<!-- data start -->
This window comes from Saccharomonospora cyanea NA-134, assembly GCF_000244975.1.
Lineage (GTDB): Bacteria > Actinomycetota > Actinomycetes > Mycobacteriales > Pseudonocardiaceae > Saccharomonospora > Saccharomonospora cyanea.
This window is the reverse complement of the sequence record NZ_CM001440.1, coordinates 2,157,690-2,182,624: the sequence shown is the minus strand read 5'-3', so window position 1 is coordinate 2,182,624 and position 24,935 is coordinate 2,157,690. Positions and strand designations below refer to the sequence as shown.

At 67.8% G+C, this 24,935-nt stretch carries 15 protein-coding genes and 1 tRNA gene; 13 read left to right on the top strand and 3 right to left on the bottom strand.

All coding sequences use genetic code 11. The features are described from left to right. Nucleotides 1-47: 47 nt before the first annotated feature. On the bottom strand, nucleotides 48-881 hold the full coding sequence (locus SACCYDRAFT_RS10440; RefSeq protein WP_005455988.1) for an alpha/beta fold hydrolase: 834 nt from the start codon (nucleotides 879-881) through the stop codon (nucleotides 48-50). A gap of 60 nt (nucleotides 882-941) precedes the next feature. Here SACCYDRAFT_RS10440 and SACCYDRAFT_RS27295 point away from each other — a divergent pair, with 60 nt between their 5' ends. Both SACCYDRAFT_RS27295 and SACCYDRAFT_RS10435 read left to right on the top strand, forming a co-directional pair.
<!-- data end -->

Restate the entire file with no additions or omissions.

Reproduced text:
This window comes from Saccharomonospora cyanea NA-134, assembly GCF_000244975.1.
Lineage (GTDB): Bacteria > Actinomycetota > Actinomycetes > Mycobacteriales > Pseudonocardiaceae > Saccharomonospora > Saccharomonospora cyanea.
This window is the reverse complement of the sequence record NZ_CM001440.1, coordinates 2,157,690-2,182,624: the sequence shown is the minus strand read 5'-3', so window position 1 is coordinate 2,182,624 and position 24,935 is coordinate 2,157,690. Positions and strand designations below refer to the sequence as shown.

At 67.8% G+C, this 24,935-nt stretch carries 15 protein-coding genes and 1 tRNA gene; 13 read left to right on the top strand and 3 right to left on the bottom strand.

All coding sequences use genetic code 11. The features are described from left to right. Nucleotides 1-47: 47 nt before the first annotated feature. On the bottom strand, nucleotides 48-881 hold the full coding sequence (locus SACCYDRAFT_RS10440; RefSeq protein WP_005455988.1) for an alpha/beta fold hydrolase: 834 nt from the start codon (nucleotides 879-881) through the stop codon (nucleotides 48-50). A gap of 60 nt (nucleotides 882-941) precedes the next feature. Here SACCYDRAFT_RS10440 and SACCYDRAFT_RS27295 point away from each other — a divergent pair, with 60 nt between their 5' ends. Both SACCYDRAFT_RS27295 and SACCYDRAFT_RS10435 read left to right on the top strand, forming a co-directional pair.